Re-Positioning Cities at the Core of Global Trade

Recalling the structure of ancient trade hubs, the Brookings Institute’s Alan Berube calls for local and national policies to once again place cities at the center of international trading strategies.
January 29, 2013, 6am PST | Melina Cordero
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Cities, Berube argues, have always been crucial to international trade. By assembling people in a common space to trade goods, services, and information, cities and market towns enabled the emergence of the earliest trading routes, from the Silk Road to the Hanseatic League. “In short,” Berube claims, “cities make trade possible.”

However, with the rise of the nation-state over 2,000 years ago, Berube argues that governments both local and global have generally focused on crafting strategies at the national level, limiting the power of cities to directly engage in global flows. But for Berube, such strategies forget the fact that “…cities, not countries, are the real centers of global trade.”

With the world’s 300 biggest cities accounting for 48% of global GDP and 51% of GDP growth, Berube argues that cities should be granted greater power in global exchanges. This means national governments should promote linkages between cities while providing them the resources to compete with each other. At the local level, it means moving away from traditional approaches to urban development commonly used in US cities. So-called “vanity projects” like stadiums and convention centers to achieve economic growth “fail to capitalize on rising demand in global markets – for which the growth of emerging-market cities is largely responsible.”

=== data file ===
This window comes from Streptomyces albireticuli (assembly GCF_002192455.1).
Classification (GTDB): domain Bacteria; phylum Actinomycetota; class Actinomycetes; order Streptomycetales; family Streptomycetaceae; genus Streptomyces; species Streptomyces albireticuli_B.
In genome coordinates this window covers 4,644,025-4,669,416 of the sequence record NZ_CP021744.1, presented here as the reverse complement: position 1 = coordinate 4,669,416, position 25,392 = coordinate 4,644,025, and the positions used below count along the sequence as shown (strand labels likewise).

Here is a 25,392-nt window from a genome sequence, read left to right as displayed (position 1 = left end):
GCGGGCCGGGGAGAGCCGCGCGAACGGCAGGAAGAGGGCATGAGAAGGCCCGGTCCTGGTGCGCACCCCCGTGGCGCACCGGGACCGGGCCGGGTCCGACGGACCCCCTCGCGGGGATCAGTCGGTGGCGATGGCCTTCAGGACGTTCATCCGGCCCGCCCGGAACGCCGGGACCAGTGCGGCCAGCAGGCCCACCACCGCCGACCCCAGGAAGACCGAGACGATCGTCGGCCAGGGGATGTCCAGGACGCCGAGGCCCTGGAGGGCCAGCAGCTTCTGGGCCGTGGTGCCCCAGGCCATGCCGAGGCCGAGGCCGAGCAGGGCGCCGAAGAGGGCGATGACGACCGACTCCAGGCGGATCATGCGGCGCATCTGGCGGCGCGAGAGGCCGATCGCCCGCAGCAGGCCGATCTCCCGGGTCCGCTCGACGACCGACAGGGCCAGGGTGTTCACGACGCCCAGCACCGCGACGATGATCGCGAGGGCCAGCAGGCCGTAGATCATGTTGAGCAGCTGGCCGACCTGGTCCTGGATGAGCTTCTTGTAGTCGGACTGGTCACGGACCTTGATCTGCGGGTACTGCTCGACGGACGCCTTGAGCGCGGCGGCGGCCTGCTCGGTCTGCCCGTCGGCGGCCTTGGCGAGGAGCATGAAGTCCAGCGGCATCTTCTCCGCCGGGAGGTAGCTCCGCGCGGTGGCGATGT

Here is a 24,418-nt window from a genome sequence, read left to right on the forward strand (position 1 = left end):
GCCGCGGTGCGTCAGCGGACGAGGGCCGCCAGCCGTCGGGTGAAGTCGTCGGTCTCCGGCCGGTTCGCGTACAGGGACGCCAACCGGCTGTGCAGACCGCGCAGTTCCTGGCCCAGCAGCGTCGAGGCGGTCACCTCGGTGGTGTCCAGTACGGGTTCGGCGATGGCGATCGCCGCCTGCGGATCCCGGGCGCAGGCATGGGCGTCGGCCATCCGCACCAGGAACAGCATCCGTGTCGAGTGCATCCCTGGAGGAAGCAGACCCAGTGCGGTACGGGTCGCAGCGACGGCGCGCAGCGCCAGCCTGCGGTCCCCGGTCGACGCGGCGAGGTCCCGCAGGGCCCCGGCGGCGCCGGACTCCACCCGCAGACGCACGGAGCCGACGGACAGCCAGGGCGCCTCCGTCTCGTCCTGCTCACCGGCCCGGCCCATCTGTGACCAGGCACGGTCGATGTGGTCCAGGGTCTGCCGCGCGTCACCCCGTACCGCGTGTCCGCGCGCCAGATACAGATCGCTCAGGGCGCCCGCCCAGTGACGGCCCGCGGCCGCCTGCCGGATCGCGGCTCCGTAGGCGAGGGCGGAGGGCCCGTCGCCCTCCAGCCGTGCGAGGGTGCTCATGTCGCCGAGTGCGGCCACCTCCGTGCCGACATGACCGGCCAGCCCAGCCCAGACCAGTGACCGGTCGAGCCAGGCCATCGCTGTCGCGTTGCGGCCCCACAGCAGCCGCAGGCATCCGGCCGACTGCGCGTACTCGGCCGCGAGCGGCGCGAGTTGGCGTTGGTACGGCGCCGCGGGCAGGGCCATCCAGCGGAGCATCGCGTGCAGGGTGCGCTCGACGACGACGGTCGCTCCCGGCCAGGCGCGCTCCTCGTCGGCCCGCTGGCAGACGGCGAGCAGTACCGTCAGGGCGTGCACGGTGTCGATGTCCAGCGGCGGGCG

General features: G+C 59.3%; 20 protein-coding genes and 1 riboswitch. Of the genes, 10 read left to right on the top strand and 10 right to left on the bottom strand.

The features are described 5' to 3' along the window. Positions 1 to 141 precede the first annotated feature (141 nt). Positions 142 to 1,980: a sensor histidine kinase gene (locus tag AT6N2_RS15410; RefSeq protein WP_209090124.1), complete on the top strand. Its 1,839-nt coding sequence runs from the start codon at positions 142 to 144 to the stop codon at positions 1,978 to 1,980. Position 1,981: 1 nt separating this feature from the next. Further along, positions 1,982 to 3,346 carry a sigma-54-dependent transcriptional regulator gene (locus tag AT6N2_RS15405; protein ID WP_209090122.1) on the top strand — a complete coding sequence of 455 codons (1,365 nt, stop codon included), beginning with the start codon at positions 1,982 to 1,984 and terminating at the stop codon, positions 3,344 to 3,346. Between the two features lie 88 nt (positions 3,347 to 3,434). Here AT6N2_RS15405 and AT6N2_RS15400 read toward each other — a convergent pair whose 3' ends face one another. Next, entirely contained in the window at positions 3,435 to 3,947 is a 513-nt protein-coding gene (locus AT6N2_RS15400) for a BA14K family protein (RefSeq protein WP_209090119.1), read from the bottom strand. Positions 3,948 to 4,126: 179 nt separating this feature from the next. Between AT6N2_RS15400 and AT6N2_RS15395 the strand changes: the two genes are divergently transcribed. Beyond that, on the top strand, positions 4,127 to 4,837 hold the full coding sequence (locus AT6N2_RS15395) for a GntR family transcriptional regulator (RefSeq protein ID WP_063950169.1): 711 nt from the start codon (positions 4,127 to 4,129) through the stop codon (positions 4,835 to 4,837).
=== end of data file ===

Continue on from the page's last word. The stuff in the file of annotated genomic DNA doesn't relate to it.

Although the US has held more firmly to the nation-state model than emerging economies like China, Berube notes evidence of change. He cites the case of Portland, where a public-private partnership under the name of Greater Portland, Inc. is designing a new export plan for the Portland metro region. In San Antonio, he adds, local authorities converted a military base into an inland port, which hosts over half of trade flows between Mexico and the US.

But, as Berube warns, “Global trade is not pleasant; it is fiercely competitive, and policymakers must address the short-term costs that it routinely imposes on people and places.” Nevertheless, he writes, international exchange also offers plentiful opportunities for long-term growth at local, national, and global levels.

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Published on Friday, January 25, 2013 in Project Syndicate
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